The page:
Although the starling is not native to North America, it can now be found in most of the U.S. and southern Canada.
Step 1: Observe the bird's size and shape Consider the bird's appearance through binoculars and compare it with the pictures in your field guide. Starlings have stout bodies, short tails and long, slender beaks. In flight their wings are short and pointed, so that the birds resemble four-pointed stars.
Step 2: Observe the bird's coloring Consider the bird's color. Starlings may appear black from a distance, but in summer they are iridescent purple-green with yellow beaks. In winter they are brown with white spots and dark bills.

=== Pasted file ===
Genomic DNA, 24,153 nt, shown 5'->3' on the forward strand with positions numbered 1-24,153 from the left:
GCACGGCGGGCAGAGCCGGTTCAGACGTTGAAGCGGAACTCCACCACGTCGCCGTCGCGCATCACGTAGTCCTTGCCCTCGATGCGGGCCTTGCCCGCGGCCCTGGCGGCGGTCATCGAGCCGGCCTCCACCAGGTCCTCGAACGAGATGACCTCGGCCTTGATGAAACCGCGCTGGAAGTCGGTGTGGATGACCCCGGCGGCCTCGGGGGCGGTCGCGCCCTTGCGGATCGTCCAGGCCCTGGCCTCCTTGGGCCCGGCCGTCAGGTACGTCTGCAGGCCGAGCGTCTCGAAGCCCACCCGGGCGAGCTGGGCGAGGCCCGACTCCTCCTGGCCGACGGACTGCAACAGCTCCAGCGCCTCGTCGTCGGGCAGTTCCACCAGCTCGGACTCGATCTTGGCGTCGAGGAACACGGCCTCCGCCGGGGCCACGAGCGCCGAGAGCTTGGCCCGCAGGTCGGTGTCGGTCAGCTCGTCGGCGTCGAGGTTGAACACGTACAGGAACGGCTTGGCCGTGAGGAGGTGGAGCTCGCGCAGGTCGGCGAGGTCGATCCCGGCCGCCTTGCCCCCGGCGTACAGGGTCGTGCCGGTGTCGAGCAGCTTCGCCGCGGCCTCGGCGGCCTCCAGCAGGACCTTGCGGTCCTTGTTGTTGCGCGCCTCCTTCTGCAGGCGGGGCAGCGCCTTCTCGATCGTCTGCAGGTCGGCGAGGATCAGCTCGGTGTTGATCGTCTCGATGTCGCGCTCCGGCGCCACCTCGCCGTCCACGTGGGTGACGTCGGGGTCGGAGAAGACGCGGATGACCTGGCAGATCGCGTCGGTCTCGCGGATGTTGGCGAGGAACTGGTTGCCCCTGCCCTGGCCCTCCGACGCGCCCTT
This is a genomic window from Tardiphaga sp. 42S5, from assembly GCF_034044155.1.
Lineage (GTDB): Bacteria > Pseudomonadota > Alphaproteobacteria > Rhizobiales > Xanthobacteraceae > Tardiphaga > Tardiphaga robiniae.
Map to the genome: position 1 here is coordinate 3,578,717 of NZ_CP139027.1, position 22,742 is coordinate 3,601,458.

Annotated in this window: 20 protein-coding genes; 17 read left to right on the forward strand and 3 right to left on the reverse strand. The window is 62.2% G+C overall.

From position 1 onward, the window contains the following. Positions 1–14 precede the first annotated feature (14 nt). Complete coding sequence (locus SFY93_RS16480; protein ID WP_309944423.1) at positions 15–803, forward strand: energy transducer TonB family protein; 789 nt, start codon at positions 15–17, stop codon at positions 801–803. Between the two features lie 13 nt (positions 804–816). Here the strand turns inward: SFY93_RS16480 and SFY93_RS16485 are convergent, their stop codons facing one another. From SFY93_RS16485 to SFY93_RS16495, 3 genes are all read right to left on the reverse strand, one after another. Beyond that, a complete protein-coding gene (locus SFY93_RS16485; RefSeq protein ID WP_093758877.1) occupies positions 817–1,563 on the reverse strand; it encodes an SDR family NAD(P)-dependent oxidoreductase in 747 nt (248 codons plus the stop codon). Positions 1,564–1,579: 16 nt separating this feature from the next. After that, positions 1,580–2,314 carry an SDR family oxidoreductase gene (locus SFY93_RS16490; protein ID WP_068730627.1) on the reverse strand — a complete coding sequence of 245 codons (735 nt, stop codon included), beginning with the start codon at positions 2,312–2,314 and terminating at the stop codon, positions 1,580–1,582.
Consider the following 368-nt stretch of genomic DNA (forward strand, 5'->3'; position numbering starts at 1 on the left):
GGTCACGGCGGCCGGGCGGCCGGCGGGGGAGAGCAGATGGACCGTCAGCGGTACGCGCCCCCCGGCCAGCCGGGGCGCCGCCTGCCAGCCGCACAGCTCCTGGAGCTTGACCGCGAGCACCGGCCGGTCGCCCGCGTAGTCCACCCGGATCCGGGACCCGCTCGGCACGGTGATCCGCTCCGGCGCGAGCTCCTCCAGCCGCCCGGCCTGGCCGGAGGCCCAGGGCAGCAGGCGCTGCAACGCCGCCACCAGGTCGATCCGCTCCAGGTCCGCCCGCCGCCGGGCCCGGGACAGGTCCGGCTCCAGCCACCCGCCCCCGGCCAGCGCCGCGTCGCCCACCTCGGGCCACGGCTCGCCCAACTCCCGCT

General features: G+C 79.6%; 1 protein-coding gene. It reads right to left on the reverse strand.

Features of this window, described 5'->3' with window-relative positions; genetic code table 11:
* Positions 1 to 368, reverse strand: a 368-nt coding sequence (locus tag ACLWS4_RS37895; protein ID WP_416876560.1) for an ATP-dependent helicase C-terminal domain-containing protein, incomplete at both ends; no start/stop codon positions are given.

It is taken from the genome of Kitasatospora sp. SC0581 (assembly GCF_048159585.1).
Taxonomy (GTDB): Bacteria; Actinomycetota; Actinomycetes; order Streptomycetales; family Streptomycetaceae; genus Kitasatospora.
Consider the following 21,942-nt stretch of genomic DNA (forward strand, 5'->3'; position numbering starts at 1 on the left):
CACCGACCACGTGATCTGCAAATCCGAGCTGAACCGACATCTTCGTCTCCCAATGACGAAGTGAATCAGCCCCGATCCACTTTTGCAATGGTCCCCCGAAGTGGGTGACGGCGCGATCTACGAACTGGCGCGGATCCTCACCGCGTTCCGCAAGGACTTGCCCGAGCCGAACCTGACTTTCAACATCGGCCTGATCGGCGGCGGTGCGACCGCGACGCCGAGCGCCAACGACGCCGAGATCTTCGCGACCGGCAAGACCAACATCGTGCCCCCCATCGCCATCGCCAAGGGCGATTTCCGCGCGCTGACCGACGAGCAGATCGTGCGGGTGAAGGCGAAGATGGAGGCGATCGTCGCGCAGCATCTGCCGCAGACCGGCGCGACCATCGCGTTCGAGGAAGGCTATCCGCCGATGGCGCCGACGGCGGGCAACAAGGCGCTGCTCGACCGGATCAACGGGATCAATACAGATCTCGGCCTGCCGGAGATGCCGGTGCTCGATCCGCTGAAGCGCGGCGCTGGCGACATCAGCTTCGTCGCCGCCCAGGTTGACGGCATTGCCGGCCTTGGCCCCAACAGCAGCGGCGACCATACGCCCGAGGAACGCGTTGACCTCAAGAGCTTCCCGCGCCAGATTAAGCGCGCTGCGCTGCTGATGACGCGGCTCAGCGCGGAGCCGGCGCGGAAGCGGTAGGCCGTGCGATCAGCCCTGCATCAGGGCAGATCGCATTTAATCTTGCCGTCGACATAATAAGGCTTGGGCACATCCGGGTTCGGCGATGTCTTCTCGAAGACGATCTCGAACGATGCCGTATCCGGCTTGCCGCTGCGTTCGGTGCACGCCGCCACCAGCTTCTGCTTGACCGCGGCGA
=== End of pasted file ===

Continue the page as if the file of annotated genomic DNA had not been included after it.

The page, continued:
Step 3: Observe the bird's call Consider the bird's call. In the spring, starlings sit together in trees and produce a variety of sounds, including squeaks, chatters, chirps, and a whistle.
TIP: Starlings imitate the calls of other birds and animals, and have been heard mimicking the barking of a dog and the mewing of a cat.
Step 4: Observe the bird's behavior Consider the bird's behavior. Starlings travel in large flocks, often with other species, and are frequently found sitting on telephone wires, buildings, or trees.
Step 5: Consider the bird's habitat Consider the habitat where the bird is observed. Starlings like to live around human settlements, and they feed on the ground in spaces they share with humans, such as lawns and parking lots.
FACT: About 100 starlings were introduced into New York City's Central Park from Europe in 1890.